We’ve compiled our roundup of some of the most fun and quirky office gadgets to brighten up your workspace in 2015. While some may not be essential business tools, we think they may help to make the time you spend in the office each day more enjoyable and even help reduce your stress.
Most of the country has been issued with a snow warning in anticipation of the arrival of the “Beast from the East” – a stretch of cold air heading our way from Siberia. How lovely.
Back in 2013, 77% of organisations were affected by severe weather. Yet despite it being acknowledged as one of the biggest threats to UK businesses, few are often prepared for the disruption it causes.
The theme for this week’s round-up is creativity. In the colder winter months it’s more important than ever to get your team galvanised and the opportunity to think creatively might be just the thing. We’ve compiled some great tips and suggestions from across the web to get your business thinking more creatively.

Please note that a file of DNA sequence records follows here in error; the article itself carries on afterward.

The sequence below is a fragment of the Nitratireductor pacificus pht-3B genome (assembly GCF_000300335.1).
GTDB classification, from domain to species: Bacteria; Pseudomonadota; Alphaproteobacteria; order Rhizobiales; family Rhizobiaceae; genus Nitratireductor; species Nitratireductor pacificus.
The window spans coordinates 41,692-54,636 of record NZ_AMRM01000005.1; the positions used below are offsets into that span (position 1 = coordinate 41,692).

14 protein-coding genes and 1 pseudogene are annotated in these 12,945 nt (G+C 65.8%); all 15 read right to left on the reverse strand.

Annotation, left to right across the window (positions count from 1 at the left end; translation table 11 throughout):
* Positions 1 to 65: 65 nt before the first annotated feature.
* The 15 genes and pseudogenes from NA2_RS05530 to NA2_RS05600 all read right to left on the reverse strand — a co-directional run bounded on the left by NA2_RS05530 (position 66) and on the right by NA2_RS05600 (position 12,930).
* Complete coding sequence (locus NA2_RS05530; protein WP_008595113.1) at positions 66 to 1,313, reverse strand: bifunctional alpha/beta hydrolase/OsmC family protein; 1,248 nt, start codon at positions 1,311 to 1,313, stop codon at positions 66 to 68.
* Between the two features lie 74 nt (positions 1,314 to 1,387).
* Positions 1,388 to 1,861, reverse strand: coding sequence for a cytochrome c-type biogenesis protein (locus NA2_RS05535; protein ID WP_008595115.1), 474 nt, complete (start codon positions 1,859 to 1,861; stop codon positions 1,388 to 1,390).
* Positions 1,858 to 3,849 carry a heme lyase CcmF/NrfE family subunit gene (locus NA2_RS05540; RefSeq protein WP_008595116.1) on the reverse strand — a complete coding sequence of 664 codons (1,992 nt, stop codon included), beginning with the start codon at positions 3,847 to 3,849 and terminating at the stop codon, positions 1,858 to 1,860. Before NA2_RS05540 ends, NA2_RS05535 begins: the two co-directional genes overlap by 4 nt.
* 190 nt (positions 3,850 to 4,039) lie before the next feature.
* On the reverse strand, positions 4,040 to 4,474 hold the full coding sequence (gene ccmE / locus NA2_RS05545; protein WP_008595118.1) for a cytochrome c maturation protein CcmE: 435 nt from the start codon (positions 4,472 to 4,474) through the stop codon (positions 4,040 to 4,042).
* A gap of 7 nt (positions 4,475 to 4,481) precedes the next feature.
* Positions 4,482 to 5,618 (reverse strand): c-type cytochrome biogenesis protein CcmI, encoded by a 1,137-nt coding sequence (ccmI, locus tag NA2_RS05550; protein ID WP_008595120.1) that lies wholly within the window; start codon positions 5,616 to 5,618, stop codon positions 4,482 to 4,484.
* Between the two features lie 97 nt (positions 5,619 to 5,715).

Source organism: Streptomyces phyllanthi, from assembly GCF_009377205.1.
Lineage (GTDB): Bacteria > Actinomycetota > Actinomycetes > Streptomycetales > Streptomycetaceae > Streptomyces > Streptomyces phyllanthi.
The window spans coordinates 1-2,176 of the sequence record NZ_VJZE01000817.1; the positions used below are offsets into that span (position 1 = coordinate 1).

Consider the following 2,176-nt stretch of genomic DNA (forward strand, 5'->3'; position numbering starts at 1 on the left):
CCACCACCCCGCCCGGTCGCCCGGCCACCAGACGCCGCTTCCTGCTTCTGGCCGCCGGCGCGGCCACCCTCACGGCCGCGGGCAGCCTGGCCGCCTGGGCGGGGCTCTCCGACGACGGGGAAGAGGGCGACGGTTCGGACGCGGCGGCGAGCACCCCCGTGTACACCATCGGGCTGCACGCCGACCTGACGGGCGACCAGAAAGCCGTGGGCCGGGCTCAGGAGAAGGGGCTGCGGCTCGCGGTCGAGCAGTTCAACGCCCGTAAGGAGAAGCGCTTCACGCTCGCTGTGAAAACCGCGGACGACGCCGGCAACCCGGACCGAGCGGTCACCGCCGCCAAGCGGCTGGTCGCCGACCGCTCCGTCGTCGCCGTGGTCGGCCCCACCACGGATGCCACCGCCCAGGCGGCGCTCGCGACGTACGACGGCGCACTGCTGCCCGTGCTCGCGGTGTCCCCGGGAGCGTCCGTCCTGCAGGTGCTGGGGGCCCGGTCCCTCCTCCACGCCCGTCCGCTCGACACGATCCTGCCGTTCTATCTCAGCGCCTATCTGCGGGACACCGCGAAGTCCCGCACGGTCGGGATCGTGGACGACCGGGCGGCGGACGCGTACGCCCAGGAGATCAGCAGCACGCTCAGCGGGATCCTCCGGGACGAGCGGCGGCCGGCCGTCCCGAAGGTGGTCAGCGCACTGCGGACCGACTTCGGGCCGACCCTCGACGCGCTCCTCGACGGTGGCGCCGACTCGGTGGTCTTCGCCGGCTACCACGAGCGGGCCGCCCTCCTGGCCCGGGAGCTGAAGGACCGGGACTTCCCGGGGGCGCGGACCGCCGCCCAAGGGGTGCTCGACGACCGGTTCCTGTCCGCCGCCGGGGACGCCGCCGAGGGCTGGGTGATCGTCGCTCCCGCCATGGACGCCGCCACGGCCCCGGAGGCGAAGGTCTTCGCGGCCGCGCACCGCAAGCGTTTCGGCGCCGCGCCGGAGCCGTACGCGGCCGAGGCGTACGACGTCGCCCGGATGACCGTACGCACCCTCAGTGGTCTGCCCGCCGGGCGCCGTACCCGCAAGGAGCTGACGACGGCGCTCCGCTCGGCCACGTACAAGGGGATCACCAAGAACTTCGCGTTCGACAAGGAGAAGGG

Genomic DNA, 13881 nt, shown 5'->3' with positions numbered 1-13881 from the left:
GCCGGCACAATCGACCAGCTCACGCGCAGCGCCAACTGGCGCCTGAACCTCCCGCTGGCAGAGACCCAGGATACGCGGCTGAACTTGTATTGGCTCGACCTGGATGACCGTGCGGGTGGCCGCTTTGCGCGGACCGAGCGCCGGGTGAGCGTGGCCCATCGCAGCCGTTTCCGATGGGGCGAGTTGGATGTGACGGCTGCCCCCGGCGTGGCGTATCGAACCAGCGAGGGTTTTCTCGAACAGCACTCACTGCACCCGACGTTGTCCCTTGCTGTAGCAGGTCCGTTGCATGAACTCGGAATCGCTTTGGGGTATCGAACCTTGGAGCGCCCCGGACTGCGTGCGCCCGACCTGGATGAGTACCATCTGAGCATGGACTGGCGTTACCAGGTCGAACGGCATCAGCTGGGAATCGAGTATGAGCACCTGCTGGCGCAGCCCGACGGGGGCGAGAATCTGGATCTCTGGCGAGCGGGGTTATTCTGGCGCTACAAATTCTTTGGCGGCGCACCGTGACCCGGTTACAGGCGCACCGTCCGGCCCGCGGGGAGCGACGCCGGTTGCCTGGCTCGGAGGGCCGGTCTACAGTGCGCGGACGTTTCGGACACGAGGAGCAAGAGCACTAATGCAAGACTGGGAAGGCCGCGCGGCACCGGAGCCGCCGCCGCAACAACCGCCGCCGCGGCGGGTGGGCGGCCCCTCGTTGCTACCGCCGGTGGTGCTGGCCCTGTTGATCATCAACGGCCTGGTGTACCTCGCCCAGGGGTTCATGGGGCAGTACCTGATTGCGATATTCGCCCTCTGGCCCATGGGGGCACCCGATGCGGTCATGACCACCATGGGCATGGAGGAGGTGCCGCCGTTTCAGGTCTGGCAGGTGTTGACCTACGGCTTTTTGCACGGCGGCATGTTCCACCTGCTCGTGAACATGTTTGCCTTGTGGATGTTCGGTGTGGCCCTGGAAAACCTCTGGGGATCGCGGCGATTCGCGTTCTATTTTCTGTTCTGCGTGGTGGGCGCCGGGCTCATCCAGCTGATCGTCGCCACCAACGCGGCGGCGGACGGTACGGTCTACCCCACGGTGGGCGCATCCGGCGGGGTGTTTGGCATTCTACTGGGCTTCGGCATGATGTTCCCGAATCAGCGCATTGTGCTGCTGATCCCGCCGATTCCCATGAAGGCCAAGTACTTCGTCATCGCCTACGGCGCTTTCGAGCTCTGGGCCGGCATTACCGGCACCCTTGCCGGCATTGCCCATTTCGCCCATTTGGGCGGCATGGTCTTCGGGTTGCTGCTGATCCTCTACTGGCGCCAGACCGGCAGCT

What’s more fun than a weekly meeting? Pretty much anything. Each week, you and your co-workers go down the same list of initiatives, in that same dry tone. Perhaps it’s just inevitable that weekly meetings become predictable, repetitive and sleep-inducing. Seriously, if you suffer from insomnia, just attend one bad weekly meeting and you’ll be cured.
Living in the digital age is a double-edged sword: The tools available to us can be wonderful servants, but they can also be terrible masters.